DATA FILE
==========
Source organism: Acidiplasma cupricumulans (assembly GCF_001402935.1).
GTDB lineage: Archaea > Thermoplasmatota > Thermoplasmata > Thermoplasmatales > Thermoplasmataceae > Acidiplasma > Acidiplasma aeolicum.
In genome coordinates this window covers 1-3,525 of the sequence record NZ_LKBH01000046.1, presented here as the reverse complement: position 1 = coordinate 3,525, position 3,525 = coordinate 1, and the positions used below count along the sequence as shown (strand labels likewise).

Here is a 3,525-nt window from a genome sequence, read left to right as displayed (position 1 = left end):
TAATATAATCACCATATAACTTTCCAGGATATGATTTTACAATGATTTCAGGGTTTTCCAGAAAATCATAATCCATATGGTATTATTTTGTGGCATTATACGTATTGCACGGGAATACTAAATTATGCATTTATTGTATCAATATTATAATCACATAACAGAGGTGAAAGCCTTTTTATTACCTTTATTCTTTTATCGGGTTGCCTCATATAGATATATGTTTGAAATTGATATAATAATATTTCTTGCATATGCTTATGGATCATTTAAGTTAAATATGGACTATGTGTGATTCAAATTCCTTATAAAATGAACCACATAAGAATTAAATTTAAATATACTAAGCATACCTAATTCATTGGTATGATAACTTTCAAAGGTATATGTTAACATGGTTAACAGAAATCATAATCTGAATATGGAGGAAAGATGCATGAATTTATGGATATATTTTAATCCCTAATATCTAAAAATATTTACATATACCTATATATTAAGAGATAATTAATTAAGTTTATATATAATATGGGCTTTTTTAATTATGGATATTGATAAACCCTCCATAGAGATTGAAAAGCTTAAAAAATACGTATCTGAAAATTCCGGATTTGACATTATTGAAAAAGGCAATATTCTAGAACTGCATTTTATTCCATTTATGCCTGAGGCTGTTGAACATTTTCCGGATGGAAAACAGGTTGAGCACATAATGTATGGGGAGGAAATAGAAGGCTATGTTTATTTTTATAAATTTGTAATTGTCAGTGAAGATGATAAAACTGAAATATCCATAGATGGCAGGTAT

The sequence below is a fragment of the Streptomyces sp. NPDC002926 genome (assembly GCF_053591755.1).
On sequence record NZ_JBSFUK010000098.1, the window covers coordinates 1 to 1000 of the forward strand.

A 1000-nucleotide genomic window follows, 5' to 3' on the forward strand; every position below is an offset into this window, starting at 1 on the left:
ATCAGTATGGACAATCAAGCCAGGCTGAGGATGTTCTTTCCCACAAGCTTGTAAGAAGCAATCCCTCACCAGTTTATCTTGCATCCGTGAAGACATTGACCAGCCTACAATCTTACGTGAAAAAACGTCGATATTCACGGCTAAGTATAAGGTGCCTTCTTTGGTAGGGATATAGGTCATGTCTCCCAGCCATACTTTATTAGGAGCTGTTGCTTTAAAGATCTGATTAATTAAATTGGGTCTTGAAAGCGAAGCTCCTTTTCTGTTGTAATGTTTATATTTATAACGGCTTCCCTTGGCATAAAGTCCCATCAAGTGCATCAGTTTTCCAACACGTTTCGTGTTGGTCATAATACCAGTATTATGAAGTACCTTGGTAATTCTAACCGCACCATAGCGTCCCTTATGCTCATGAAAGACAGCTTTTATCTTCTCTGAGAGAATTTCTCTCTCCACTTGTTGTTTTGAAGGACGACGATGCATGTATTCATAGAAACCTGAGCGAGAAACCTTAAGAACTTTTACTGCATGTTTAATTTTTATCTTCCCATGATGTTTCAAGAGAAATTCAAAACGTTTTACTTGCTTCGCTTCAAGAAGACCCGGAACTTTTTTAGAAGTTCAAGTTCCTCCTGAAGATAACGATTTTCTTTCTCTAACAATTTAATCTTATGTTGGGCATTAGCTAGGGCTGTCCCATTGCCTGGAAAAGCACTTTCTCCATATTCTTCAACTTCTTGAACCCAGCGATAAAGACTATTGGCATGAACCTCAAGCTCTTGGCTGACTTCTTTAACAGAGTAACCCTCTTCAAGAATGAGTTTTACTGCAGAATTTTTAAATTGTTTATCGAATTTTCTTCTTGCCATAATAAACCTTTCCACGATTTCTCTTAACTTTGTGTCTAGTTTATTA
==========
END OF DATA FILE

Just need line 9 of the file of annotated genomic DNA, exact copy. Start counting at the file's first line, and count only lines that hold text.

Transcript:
ATCAGTATGGACAATCAAGCCAGGCTGAGGATGTTCTTTCCCACAAGCTTGTAAGAAGCAATCCCTCACCAGTTTATCTTGCATCCGTGAAGACATTGACCAGCCTACAATCTTACGTGAAAAAACGTCGATATTCACGGCTAAGTATAAGGTGCCTTCTTTGGTAGGGATATAGGTCATGTCTCCCAGCCATACTTTATTAGGAGCTGTTGCTTTAAAGATCTGATTAATTAAATTGGGTCTTGAAAGCGAAGCTCCTTTTCTGTTGTAATGTTTATATTTATAACGGCTTCCCTTGGCATAAAGTCCCATCAAGTGCATCAGTTTTCCAACACGTTTCGTGTTGGTCATAATACCAGTATTATGAAGTACCTTGGTAATTCTAACCGCACCATAGCGTCCCTTATGCTCATGAAAGACAGCTTTTATCTTCTCTGAGAGAATTTCTCTCTCCACTTGTTGTTTTGAAGGACGACGATGCATGTATTCATAGAAACCTGAGCGAGAAACCTTAAGAACTTTTACTGCATGTTTAATTTTTATCTTCCCATGATGTTTCAAGAGAAATTCAAAACGTTTTACTTGCTTCGCTTCAAGAAGACCCGGAACTTTTTTAGAAGTTCAAGTTCCTCCTGAAGATAACGATTTTCTTTCTCTAACAATTTAATCTTATGTTGGGCATTAGCTAGGGCTGTCCCATTGCCTGGAAAAGCACTTTCTCCATATTCTTCAACTTCTTGAACCCAGCGATAAAGACTATTGGCATGAACCTCAAGCTCTTGGCTGACTTCTTTAACAGAGTAACCCTCTTCAAGAATGAGTTTTACTGCAGAATTTTTAAATTGTTTATCGAATTTTCTTCTTGCCATAATAAACCTTTCCACGATTTCTCTTAACTTTGTGTCTAGTTTATTA